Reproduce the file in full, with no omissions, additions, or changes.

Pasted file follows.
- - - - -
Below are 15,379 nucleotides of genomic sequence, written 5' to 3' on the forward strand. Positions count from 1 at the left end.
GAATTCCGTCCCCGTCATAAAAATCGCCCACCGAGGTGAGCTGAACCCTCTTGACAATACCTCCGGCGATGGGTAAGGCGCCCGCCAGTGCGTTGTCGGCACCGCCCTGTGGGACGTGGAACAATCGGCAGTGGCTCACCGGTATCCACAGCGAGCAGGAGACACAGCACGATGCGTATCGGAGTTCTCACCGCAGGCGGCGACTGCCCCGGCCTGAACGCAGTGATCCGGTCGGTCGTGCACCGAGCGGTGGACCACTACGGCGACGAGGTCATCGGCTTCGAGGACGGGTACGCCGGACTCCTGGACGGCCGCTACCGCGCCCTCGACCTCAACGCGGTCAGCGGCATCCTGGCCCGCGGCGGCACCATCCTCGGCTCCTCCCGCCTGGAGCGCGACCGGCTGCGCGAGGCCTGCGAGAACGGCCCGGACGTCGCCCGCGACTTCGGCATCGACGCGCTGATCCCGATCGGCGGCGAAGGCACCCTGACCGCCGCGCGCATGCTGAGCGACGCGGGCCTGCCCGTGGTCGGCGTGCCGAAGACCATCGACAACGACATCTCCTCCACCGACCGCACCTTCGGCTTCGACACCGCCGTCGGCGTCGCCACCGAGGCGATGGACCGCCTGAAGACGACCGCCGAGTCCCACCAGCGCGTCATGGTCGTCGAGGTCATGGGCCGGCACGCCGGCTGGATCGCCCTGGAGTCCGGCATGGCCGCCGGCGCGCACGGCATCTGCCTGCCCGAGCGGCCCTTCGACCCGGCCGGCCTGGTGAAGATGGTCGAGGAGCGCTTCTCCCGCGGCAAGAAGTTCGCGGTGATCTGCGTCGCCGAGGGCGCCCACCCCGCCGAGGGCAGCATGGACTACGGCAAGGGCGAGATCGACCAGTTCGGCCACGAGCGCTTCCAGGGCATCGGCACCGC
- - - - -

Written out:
Below are 15,379 nucleotides of genomic sequence, written 5' to 3' on the forward strand. Positions count from 1 at the left end.
GAATTCCGTCCCCGTCATAAAAATCGCCCACCGAGGTGAGCTGAACCCTCTTGACAATACCTCCGGCGATGGGTAAGGCGCCCGCCAGTGCGTTGTCGGCACCGCCCTGTGGGACGTGGAACAATCGGCAGTGGCTCACCGGTATCCACAGCGAGCAGGAGACACAGCACGATGCGTATCGGAGTTCTCACCGCAGGCGGCGACTGCCCCGGCCTGAACGCAGTGATCCGGTCGGTCGTGCACCGAGCGGTGGACCACTACGGCGACGAGGTCATCGGCTTCGAGGACGGGTACGCCGGACTCCTGGACGGCCGCTACCGCGCCCTCGACCTCAACGCGGTCAGCGGCATCCTGGCCCGCGGCGGCACCATCCTCGGCTCCTCCCGCCTGGAGCGCGACCGGCTGCGCGAGGCCTGCGAGAACGGCCCGGACGTCGCCCGCGACTTCGGCATCGACGCGCTGATCCCGATCGGCGGCGAAGGCACCCTGACCGCCGCGCGCATGCTGAGCGACGCGGGCCTGCCCGTGGTCGGCGTGCCGAAGACCATCGACAACGACATCTCCTCCACCGACCGCACCTTCGGCTTCGACACCGCCGTCGGCGTCGCCACCGAGGCGATGGACCGCCTGAAGACGACCGCCGAGTCCCACCAGCGCGTCATGGTCGTCGAGGTCATGGGCCGGCACGCCGGCTGGATCGCCCTGGAGTCCGGCATGGCCGCCGGCGCGCACGGCATCTGCCTGCCCGAGCGGCCCTTCGACCCGGCCGGCCTGGTGAAGATGGTCGAGGAGCGCTTCTCCCGCGGCAAGAAGTTCGCGGTGATCTGCGTCGCCGAGGGCGCCCACCCCGCCGAGGGCAGCATGGACTACGGCAAGGGCGAGATCGACCAGTTCGGCCACGAGCGCTTCCAGGGCATCGGCACCGC